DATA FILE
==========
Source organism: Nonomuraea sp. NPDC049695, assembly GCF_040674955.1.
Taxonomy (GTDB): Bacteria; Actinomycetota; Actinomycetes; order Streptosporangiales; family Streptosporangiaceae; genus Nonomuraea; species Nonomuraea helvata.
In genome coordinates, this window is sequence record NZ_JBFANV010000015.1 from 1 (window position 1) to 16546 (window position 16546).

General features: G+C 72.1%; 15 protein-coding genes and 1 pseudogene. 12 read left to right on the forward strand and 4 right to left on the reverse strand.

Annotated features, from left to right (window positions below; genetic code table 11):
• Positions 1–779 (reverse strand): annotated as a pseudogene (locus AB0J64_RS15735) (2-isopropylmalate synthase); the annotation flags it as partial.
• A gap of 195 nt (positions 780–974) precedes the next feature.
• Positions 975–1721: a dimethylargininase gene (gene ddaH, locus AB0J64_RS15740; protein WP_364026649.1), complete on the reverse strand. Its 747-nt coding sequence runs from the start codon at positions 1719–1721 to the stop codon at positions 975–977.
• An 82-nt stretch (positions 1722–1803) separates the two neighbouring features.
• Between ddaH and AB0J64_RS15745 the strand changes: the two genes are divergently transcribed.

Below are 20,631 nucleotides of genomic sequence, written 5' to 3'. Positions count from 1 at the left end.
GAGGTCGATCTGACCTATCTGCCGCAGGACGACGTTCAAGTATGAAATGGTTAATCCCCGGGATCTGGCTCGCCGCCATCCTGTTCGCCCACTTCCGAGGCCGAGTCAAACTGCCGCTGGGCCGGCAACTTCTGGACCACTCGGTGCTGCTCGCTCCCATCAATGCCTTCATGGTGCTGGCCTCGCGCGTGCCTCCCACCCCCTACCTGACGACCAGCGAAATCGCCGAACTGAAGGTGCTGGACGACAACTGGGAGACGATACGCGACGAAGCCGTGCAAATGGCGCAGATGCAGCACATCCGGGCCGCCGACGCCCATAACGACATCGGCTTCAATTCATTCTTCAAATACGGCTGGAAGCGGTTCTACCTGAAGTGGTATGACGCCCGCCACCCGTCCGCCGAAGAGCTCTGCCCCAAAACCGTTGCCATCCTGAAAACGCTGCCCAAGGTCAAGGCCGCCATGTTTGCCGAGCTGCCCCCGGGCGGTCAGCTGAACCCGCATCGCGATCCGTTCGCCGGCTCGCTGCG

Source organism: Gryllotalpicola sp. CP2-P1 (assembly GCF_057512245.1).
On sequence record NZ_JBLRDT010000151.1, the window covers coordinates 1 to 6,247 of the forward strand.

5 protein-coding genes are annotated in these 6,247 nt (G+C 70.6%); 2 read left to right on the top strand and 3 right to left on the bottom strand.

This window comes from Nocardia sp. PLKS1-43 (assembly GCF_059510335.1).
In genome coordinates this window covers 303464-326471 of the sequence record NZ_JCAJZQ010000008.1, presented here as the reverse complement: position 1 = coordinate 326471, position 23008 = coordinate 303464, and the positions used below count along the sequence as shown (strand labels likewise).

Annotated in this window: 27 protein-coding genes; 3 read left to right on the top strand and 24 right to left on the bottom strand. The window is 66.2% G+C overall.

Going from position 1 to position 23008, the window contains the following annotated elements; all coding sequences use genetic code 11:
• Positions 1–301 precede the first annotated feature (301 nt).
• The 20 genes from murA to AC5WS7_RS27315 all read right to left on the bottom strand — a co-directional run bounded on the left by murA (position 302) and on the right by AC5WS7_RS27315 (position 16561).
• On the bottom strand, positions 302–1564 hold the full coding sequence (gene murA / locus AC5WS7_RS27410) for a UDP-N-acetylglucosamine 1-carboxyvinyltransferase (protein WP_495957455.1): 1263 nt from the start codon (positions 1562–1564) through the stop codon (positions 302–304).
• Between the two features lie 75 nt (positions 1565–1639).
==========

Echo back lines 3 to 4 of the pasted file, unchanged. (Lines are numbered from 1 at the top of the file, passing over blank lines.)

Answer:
In genome coordinates, this window is sequence record NZ_JBFANV010000015.1 from 1 (window position 1) to 16546 (window position 16546).

General features: G+C 72.1%; 15 protein-coding genes and 1 pseudogene. 12 read left to right on the forward strand and 4 right to left on the reverse strand.